Neurogenesis (neural regeneration) is the process of differentiation of neural progenitor cells (NPCs) into specific, functional, and fate-known new neurons, which synaptically integrated into the pre-existing neural circuit of the host (Ming and Song 2005; Jin and Galvan 2007). It takes place in the subgranular zone (SGZ) of the dentate gyrus (DG) and the subventricular zone (SVZ) of the lateral ventricles (Alvarez-Buylla and Garcia-Verdugo 2002). In humans, the neurogenic potential declines normally with age and is associated with AD progression (Donovan et al. 2006; Klempin and Kempermann 2007; Lopez-Toledano and Shelanski 2007a), impaired neurogenesis plays a role in AD pathogenesis (Hollands et al. 2016). AD murine models demonstrated dysfunction of neurogenesis; this refers to the imbalance between neuroregeneration and neurodegeneration (Haughey et al. 2002). Neurogenesis is associated with maintenance of neurocognitive function; therefore, stimulation of adult neurogenesis has been the main target in AD treatment (Li et al. 2015). Several effector molecules are both involved in AD pathogenesis, and, in the modulation of neurogenesis; such as apolipoprotein E (ApoE), PS1, APP, neurotrophic factors, transcription factors, metabolic factors, and epigenetic regulators (Yang et al. 2011; Gadadhar et al. 2011; Ghosal et al. 2010; Horgusluoglu et al. 2017). Therefore, neurogenesis is enhanced as a self-repairing mechanism in the early stages of AD; however, the survival of newly generated neurons was hampered by the progression of neurodegeneration (Chen et al. 2008). For instance, deposited Aβ plaques could impair neurogenesis in AD animal model (Veeraraghavalu et al. 2010). Therefore, application of stem cell-based therapy for AD depends on the neurogenic capacities of stem cells, identifying key molecules in the modulation of endogenous neurogenesis (Zhang and Jiang 2015; Fang et al. 2018).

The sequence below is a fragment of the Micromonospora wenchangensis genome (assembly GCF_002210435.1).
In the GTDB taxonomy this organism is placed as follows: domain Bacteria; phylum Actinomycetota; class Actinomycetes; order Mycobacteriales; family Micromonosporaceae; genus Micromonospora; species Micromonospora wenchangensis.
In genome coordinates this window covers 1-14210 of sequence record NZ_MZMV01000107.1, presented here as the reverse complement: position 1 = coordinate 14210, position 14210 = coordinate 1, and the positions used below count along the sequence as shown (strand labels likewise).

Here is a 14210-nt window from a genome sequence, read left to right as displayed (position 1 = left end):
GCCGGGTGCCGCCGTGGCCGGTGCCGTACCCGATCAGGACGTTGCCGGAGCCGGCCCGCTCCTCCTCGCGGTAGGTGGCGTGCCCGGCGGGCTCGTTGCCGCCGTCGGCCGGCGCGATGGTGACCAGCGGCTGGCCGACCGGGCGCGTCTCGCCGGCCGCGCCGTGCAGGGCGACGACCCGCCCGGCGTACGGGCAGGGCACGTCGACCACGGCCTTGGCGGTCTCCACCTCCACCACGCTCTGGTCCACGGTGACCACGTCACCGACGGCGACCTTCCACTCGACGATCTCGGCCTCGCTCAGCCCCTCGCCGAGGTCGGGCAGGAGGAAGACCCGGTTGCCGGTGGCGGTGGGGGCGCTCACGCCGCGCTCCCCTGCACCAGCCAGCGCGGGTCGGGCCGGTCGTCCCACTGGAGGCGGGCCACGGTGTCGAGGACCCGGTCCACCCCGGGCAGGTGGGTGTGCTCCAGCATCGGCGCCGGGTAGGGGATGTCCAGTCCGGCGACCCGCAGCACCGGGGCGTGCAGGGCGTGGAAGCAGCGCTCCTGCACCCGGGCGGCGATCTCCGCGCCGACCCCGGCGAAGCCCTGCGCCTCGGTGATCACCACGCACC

Transplanted stem cells can enhance endogenous neurogenesis to replace damaged neurons in the AD brain (Mu and Gage 2011; Kanno 2013). Novel neurons, derived from donor cells or activated neurogenesis, demonstrated their ability to mediate structural and functional integration in the pre-existing network and to modulate neurogenesis (Yu et al. 2013a, 2013b; Bonaguidi et al. 2011). These new neurons are capable of secreting neurotrophic factors (Enciu et al. 2011) and increasing brain ACh levels, thus improving neurocognitive functions in AD animal models (Park et al. 2013; Park et al. 2012; Yang et al. 2013; Ma et al. 2013; Njie et al. 2012). Furthermore, genetically reprogrammed stem cells can possess the migratory capacity and can be employed as vehicles to deliver neurotrophic factors or to enhance genetic expression that can alter the AD pathway (Mucke 2009). As demonstrated in AD animal models, transplanted stem cells have the potential to improve several cellular functions, such as synaptic connectivity (Blurton-Jones et al. 2009), neurogenesis (Kim et al. 2015), microglial activity (Yang et al. 2013), angiogenesis (Garcia et al. 2014), mitochondrial function (Zhang et al. 2015b), and autophagy (Shin et al. 2014). Therefore, stem cell transplantation could represent a promising and safe approach to treat AD, as it affects this disease through multiple mechanisms that result in re-building the neural integrity and improving the neurocognitive function (Fang et al. 2018; Lee et al. 2016; Choi et al. 2014a).